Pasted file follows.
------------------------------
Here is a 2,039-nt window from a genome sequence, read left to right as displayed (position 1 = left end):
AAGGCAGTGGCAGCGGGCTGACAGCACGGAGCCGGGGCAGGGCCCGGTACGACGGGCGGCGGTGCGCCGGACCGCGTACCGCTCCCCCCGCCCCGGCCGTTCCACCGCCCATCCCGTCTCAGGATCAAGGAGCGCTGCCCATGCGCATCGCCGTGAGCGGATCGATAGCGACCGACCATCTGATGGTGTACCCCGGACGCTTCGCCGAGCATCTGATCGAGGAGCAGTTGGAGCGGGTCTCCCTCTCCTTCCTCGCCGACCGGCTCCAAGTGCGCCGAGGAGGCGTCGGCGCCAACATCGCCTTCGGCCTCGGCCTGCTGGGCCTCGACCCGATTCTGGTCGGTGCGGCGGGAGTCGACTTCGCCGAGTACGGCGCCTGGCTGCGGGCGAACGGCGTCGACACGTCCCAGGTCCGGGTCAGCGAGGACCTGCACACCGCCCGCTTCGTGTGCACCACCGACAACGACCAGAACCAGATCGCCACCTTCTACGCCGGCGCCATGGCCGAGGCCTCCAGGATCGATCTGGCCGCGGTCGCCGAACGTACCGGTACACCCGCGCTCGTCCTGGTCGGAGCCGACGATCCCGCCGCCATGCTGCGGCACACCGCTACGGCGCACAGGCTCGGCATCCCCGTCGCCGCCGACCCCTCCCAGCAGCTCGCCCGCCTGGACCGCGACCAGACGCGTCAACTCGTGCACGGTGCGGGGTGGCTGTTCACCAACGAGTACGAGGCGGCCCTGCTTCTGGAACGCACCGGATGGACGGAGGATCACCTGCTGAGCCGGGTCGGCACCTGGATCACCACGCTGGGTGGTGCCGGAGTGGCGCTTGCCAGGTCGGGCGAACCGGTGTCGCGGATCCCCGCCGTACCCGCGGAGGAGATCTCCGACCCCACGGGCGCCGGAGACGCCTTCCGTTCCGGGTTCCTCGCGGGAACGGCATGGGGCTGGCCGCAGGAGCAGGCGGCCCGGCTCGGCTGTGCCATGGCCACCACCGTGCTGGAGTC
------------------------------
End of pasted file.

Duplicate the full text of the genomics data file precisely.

Here is a 2,039-nt window from a genome sequence, read left to right as displayed (position 1 = left end):
AAGGCAGTGGCAGCGGGCTGACAGCACGGAGCCGGGGCAGGGCCCGGTACGACGGGCGGCGGTGCGCCGGACCGCGTACCGCTCCCCCCGCCCCGGCCGTTCCACCGCCCATCCCGTCTCAGGATCAAGGAGCGCTGCCCATGCGCATCGCCGTGAGCGGATCGATAGCGACCGACCATCTGATGGTGTACCCCGGACGCTTCGCCGAGCATCTGATCGAGGAGCAGTTGGAGCGGGTCTCCCTCTCCTTCCTCGCCGACCGGCTCCAAGTGCGCCGAGGAGGCGTCGGCGCCAACATCGCCTTCGGCCTCGGCCTGCTGGGCCTCGACCCGATTCTGGTCGGTGCGGCGGGAGTCGACTTCGCCGAGTACGGCGCCTGGCTGCGGGCGAACGGCGTCGACACGTCCCAGGTCCGGGTCAGCGAGGACCTGCACACCGCCCGCTTCGTGTGCACCACCGACAACGACCAGAACCAGATCGCCACCTTCTACGCCGGCGCCATGGCCGAGGCCTCCAGGATCGATCTGGCCGCGGTCGCCGAACGTACCGGTACACCCGCGCTCGTCCTGGTCGGAGCCGACGATCCCGCCGCCATGCTGCGGCACACCGCTACGGCGCACAGGCTCGGCATCCCCGTCGCCGCCGACCCCTCCCAGCAGCTCGCCCGCCTGGACCGCGACCAGACGCGTCAACTCGTGCACGGTGCGGGGTGGCTGTTCACCAACGAGTACGAGGCGGCCCTGCTTCTGGAACGCACCGGATGGACGGAGGATCACCTGCTGAGCCGGGTCGGCACCTGGATCACCACGCTGGGTGGTGCCGGAGTGGCGCTTGCCAGGTCGGGCGAACCGGTGTCGCGGATCCCCGCCGTACCCGCGGAGGAGATCTCCGACCCCACGGGCGCCGGAGACGCCTTCCGTTCCGGGTTCCTCGCGGGAACGGCATGGGGCTGGCCGCAGGAGCAGGCGGCCCGGCTCGGCTGTGCCATGGCCACCACCGTGCTGGAGTC